Case 3: The cell has no neighbors lower than it, so no water needs to be moved at all.
Every cell will fall into one of these three categories. For maximum correctness water should be distributed to all lower neighbors, but using only the lowest neighbor greatly increases speed and barely affects quality.
4. Evaporation. This step is pretty easy. For every cell evaporate a given percentage (evaporation) of the water from the water map. Now that the water has gone down, the sediment in the water usually exceeds capacity. Sediment is subtracted from the sediment map and added to the heightmap until it no longer exceeds capacity. One interesting optimization is setting solubility = capacity. That means any given unit of water will contain the same amount of sediment, so the sediment map can be excluded. This cuts memory requirements by 1/3 and makes programming simpler.
These four steps are performed on every cell (pixel, point, etc.) every iteration. Hydraulic erosion usually takes 50-100 iterations to get the desired quality. This is hydraulic erosion after 500 iterations:
Rain doesn't have to come down evenly, or be rain at all. If consistent noise is used then certain areas will get very little rain (and look more jagged) and some areas will get more rain (and look smoother). This wouldn't look very good on a map of a small area, but for planet-sized maps it would add some interesting variance (although ocean beds would have to be taken into account). It would also be possible to 'plant' a spring at the top of a mountain which would spew extra water each iteration, eventually cutting a river-bed into the landscape. Neither of these ideas would be very difficult to implement, so I will have to come back to them soon.
Improved Erosion is a relatively minor adjustment to Thermal Erosion to create the desired outputs. Thermal Erosion flattened cliffs but did nothing to relatively flat areas. We want the opposite of this, to keep cliffs but continue flattening areas that were slightly jagged.
The adjustment is simple: in Thermal Erosion soil moves down if the slope is greater than the talus angle T. However, if this operation is flipped to only move soil if the slope is <= T, then cliffs are left alone and relatively flat areas continue to flatten. This creates plateaus, which are very useful for games.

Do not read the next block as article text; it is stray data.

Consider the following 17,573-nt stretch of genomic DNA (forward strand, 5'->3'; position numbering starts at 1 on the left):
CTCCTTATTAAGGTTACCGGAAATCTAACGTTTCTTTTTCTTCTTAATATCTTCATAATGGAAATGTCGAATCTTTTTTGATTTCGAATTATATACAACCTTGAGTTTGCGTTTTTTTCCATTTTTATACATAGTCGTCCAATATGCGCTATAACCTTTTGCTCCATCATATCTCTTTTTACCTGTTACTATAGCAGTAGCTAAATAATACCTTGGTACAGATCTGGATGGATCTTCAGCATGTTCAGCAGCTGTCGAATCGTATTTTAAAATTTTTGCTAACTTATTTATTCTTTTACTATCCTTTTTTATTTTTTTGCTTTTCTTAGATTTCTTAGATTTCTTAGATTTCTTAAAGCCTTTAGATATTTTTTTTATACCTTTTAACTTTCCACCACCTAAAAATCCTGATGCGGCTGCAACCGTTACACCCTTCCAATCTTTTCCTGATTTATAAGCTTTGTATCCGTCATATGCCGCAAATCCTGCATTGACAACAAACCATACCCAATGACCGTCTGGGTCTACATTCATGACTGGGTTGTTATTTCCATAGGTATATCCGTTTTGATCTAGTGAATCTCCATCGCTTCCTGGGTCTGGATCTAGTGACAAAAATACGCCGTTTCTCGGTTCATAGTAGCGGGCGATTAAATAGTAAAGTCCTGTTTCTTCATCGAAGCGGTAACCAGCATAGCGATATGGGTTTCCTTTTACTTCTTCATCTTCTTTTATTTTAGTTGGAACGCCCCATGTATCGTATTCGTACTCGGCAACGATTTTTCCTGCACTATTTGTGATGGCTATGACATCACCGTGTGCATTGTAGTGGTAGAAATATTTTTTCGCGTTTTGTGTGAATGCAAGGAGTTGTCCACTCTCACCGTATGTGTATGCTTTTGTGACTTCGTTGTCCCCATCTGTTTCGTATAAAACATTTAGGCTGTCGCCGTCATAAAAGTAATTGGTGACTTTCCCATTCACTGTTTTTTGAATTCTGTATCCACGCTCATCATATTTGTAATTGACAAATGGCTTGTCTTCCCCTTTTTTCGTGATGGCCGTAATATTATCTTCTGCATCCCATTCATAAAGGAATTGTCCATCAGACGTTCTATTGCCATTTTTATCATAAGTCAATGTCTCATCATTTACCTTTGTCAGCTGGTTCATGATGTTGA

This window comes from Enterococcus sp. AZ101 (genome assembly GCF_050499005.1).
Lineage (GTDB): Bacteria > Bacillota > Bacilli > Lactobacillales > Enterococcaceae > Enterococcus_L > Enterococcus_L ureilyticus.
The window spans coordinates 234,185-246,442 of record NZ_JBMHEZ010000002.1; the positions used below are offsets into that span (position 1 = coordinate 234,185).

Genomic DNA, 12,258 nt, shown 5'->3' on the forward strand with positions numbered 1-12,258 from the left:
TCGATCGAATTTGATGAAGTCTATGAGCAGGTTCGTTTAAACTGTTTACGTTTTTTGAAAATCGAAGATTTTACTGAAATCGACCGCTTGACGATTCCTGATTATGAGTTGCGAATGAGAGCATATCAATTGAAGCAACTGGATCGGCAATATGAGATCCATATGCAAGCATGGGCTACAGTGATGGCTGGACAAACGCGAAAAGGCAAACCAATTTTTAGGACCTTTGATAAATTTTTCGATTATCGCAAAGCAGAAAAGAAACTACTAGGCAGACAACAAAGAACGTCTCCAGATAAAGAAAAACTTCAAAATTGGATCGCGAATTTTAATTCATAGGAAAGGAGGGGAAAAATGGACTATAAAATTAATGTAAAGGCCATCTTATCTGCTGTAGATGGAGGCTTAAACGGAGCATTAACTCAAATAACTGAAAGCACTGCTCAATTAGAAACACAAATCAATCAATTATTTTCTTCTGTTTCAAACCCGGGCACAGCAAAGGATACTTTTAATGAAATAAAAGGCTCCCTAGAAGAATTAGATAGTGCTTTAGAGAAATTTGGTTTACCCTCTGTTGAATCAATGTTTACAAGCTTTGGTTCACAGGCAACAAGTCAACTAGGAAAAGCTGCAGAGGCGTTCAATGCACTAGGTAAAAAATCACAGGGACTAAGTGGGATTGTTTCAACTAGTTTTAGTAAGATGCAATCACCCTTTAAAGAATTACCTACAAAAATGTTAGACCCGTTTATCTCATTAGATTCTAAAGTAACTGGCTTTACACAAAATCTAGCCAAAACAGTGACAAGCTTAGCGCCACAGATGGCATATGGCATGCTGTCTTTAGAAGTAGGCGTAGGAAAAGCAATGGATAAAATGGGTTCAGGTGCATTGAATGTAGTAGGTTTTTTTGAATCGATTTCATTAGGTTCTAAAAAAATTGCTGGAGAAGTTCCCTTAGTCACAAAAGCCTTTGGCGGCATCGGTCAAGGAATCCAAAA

One pitfall here is to continue using the same T angle. Using 4/map_width seems to completely stop erosion. Values of 12/map_width or 16/map_width will create the desired erosion. It is also important to determine how many iterations are required. Too many iterations creates flat landscapes with thin squiggles running through it. The squiggles are plateaus eroded until they are only 1 or 2 pixels wide (and so become 100% cliffs) and become immune to the erosion.
Here is Improved Erosion after 50 iterations:
I think the landscapes might look better with a very small amount of noise added back on after erosion is finished, just to give it a texture.
Thermal erosion looks pretty awful, so I don't think I'll ever be using it. Hydraulic Erosion is my favorite, but runs pretty slowly. Improved Erosion is good for games, but doesn't really look all that realistic. I will continue using and experimenting with Improved Erosion and especially Hydraulic Erosion.
I should note that I learned the other algorithms by mashing together information from many different sources. For Erosion Modeling I really only had one primary reference, http://oddlabs.com/download/terrain_generation.pdf which definitely deserves mention as it is very well done.
Click here to see it in action: http://gimli.morningside.edu/~tra001/Algorithms/Erosion/ImprovedErosion.cgi